News and Commentary

Orthodox Jewish Community In NYC Holds Massive Protest To Challenge Coronavirus Restrictions

   DailyWire.com
New York Gov. Andrew Cuomo speaks during the daily media briefing at the Office of the Governor of the State of New York on July 23, 2020 in New York City.
Jeenah Moon/Getty Images

The Orthodox Jewish community in New York City held a massive protest Tuesday night against New York Democrat Governor Andrew Cuomo and NYC Mayor Bill de Blasio over what they believe are aggressive coronavirus-related restrictions aimed squarely at the Jewish community and over the aggressive enforcement of those regulations.

“Hundreds of members of the Borough Park Orthodox community took to the streets Tuesday night, defying orders to disperse and lighting a fire in protest of new state-mandated restrictions imposed on area synagogues, schools and non-essential businesses over a COVID-19 surge,” the New York Post reported Tuesday.

The protesters set fire to masks and other symbols of anti-coronavirus protective measures.

The restrictions, which Cuomo imposed earlier this week, include a near-complete lockdown of “non-essential” businesses in select areas of the city defined as “coronavirus hot spots.” Nearly all of the ZIP codes indicated as hotspots are in predominantly Jewish areas of the city. Many of the targeted areas are in Brooklyn.

“Red ‘intense clusters’ will see all non-essential businesses and schools closed, restaurants reduced to takeout only, mass gatherings prohibited and houses of worship limited to a maximum of 25 percent capacity or 10 people,” according to an earlier report from the Post. “The closures must be made no later than Friday — though a spokesman for de Blasio tweeted that they would likely begin Thursday — and run for at least two weeks.”

“A map released by the governor’s office shows Brooklyn’s red zone encompassing a huge chunk of the borough, including much of Borough Park, Midwood, and Homecrest,” the outlet continued. Schools can remain open for in-person learning, but students must undergo weekly coronavirus testing.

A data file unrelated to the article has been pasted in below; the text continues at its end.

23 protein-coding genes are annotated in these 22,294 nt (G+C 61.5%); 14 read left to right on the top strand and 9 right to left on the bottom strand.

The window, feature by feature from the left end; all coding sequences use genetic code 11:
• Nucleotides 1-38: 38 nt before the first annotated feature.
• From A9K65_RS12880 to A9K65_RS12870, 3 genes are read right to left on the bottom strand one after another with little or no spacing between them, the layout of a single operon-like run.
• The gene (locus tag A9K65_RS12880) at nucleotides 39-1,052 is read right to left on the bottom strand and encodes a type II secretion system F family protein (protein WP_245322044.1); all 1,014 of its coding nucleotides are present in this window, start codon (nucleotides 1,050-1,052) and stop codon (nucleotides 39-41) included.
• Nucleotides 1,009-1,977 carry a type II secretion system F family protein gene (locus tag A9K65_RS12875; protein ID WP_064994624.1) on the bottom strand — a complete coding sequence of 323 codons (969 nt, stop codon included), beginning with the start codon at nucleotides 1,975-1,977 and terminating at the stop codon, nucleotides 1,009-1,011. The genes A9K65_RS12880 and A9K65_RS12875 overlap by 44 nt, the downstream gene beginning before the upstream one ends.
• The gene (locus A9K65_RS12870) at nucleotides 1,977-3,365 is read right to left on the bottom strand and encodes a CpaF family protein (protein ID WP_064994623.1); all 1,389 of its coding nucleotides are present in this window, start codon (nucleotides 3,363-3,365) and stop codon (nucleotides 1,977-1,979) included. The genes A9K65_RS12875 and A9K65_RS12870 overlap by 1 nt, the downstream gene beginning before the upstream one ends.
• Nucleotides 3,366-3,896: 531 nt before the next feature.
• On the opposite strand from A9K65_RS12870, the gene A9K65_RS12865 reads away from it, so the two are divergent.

The Orthodox Jewish community says they’re being singled out, a point leaders made in a statement released Tuesday night questioning the Constitutionality of Cuomo’s and de Blasio’s crackdown.

“We are appalled by Governor Cuomo’s words and actions today,” they wrote. “He has chosen to pursue a scientifically and constitutionally questionable shutdown of our communities.”

The leaders also say that, despite claiming concern over the spread of coronavirus in select communities, Cuomo has made an effort to speak to community leaders about the issue: “[Cuomo’s] administration’s utter lack of coordination and communication with local officials has been an ongoing issue since the start of the pandemic, and particularly recently as we face this uptick.”

They even called into question Cuomo’s decision to display photos of Orthodox Jewish celebrations during his presentation on new coronavirus restrictions — photos that did not depict recent events.

“Governor Cuomo’s choice to single out a particular religious group, complete with a slideshow of photos to highlight his point, was outrageous,” they said. “His language was dangerous and divisive, and left the implication that Orthodox Jews alone are responsible for rising COVID cases in New York State,”

The protest was met with serious resistance. Although Bill de Blasio has been reticent to allow the New York Police Department to take significant steps to control other demonstrations that ultimately became destructive, the NYPD was out in force on Tuesday night.

Cuomo defended his measures Wednesday, noting that the new rules are targeted towards communities that have resisted coronavirus-related restrictions from the beginning of the pandemic.

To the extent there are communities that are upset, that’s because they haven’t been following the original rules,” Cuomo said. “That’s why the infection spread, because they weren’t following the rules and the rules weren’t being enforced.”